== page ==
Any customers who use their hosepipes in these areas could face a potential fine of up to £1,000, affecting around 17 million people.
The restriction is the first to be put in place in the region since 2012, although the company stressed there is “no direct risk to customer water supply”.
It’s after the UK recently recorded its hottest day on record with temperatures hitting above 40C for the first time ever.
The scorching weather led to a number of wildfires across the country with many families left homeless, firefighters rushed to hospital with injuries and livelihoods lost as grass fields became tinder boxes.

Star
A hosepipe ban is set to take effect in parts of the UK as water companies worry over the record-breaking heatwave hitting the UK.
For those living in Hampshire and the Isle of Wight, hosepipe bans are set to come into force after the UK received its hottest and driest days on record.
Southern Water has said the uncanny weather threatens the sustainability and survival of wildlife habitats of the River Test and River Itchen.
A Temporary Use Ban (TUB) is being introduced for Southern Water customers of Hampshire and the Isle of Wight on August 5, the first time since 2012 the restriction has been enforced.
Despite the hosepipe ban, Southern Water is insisting there is no direct risk to the water supply of its customers.
Extremely hot weather and a reduced rainfall, as well as an increased demand has left water levels significantly lower than previous years.
A blisteringly hot few days for the UK saw temperatures reach as high as 40C, with rare heat warnings given out by the MET Office, which warned of extreme heat.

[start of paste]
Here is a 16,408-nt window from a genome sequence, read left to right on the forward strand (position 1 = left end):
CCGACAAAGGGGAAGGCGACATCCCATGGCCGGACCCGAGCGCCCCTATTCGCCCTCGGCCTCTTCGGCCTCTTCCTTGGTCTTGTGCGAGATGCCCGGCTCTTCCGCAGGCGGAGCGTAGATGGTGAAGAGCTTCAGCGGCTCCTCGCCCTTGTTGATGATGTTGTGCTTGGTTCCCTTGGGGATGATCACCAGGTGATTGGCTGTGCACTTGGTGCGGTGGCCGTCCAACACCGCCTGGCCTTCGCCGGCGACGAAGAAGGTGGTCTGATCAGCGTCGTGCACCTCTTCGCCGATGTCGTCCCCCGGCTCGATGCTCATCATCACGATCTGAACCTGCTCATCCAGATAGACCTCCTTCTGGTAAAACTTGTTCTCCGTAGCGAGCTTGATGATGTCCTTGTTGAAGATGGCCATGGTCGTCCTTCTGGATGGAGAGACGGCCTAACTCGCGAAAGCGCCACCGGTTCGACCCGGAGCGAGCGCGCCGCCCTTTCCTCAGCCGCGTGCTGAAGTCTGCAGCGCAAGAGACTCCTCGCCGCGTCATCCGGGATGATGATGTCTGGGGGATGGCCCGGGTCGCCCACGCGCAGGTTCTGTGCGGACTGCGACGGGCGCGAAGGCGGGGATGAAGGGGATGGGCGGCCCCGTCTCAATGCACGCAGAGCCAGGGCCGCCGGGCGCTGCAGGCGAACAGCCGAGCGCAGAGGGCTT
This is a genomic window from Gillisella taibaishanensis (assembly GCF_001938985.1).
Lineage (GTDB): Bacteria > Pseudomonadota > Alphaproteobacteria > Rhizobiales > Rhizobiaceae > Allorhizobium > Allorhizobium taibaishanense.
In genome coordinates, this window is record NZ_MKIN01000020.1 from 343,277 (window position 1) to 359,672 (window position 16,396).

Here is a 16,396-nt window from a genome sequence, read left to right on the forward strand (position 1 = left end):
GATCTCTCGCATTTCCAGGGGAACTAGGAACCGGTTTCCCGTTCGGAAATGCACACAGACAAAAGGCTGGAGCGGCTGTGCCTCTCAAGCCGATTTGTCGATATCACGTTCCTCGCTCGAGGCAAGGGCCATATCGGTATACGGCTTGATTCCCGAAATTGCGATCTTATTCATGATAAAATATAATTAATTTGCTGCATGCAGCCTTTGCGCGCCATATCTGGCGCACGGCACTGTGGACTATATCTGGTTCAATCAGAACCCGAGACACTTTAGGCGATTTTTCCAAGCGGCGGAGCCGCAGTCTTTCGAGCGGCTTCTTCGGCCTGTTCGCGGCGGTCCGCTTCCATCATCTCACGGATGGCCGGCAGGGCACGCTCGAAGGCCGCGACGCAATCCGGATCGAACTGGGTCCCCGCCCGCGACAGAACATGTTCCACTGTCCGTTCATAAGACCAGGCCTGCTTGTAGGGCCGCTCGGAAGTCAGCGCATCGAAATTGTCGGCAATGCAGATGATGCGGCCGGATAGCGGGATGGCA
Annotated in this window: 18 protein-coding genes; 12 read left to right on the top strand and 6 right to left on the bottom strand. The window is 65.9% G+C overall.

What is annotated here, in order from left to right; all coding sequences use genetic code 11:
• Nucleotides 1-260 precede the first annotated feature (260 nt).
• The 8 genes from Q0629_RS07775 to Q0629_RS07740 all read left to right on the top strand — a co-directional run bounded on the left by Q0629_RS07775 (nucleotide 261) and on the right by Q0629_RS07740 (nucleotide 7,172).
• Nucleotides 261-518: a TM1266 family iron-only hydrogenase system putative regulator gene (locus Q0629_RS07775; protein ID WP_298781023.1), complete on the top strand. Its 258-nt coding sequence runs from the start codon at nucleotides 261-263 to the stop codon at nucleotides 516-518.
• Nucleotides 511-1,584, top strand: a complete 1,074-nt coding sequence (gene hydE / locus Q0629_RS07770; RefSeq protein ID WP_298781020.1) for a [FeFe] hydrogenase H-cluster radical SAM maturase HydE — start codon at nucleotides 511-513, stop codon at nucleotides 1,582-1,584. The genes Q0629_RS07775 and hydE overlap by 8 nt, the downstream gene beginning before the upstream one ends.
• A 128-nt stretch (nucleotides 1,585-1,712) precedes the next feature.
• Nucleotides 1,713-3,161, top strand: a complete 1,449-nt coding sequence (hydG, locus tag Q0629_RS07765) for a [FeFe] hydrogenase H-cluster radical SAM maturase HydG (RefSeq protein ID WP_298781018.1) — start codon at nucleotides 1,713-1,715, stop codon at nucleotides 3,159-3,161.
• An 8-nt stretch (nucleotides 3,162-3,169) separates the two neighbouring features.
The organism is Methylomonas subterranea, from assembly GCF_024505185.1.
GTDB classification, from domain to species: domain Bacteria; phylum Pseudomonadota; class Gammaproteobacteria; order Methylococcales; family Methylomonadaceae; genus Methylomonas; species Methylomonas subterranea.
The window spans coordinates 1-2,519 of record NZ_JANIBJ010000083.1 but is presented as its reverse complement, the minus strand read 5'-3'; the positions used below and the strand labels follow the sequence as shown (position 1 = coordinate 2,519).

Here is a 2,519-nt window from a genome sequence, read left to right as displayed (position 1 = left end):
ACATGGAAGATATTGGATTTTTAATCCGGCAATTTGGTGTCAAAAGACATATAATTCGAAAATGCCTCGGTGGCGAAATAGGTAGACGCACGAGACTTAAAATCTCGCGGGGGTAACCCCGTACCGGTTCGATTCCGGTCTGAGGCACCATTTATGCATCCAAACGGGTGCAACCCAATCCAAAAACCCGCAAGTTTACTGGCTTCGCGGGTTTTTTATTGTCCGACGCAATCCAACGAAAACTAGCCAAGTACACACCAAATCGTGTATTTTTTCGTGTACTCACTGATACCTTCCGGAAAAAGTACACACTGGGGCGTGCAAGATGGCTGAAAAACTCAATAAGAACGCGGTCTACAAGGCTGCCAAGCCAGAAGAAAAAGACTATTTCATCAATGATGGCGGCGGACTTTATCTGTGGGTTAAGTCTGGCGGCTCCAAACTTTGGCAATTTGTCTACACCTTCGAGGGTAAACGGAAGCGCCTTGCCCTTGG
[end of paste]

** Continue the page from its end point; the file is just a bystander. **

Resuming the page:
NHS

Telegraph
The NHS is to scale back plans for increased cancer testing in order to fund staff pay rises, with Britain’s leading expert warning that more cases could be missed.
Prof Sir Mike Richards said the plans – which will see money earmarked for cancer diagnostics diverted to cover pay increases – could damage services that were already “woefully” under-funded.
Writing for The Telegraph, the head of the UK national screening committee said it was right that NHS staff should be properly rewarded but funding for diagnostic capacity “must not be compromised” as a result.
Last week’s pay award of up to nine per cent comes as the health service battles record backlogs.
The Telegraph can reveal that the number of patients waiting at least two months for cancer treatment, despite being given an urgent referral, has doubled since the start of the pandemic.
Almost 27,000 patients with suspected cancer faced such waits by the end of May – up from around 13,000 in February 2020.

ITV News
Hospitals are so overwhelmed that patients are being forced to sleep on trolleys for days on end outside A&E departments, ITV News can reveal.
Our cameras were granted unprecedented access to the current crisis in the NHS, which is also causing dangerous delays to ambulance crews.
ITV’s Tonight programme spent two days filming with the North West Ambulance Service and Warrington Hospital.
Across the country, ambulance delays are at a record high. Patients having a stroke or heart attack are supposed to be reached within 18 minutes, but many are now waiting hours.
NHS England wanted to explain what is causing the delays, inviting us to film inside Accident and Emergency at Warrington Hospital.
There, we found long queues of patients along three corridors just outside the entrance, unable to be admitted to A&E due to a lack of beds.

Mail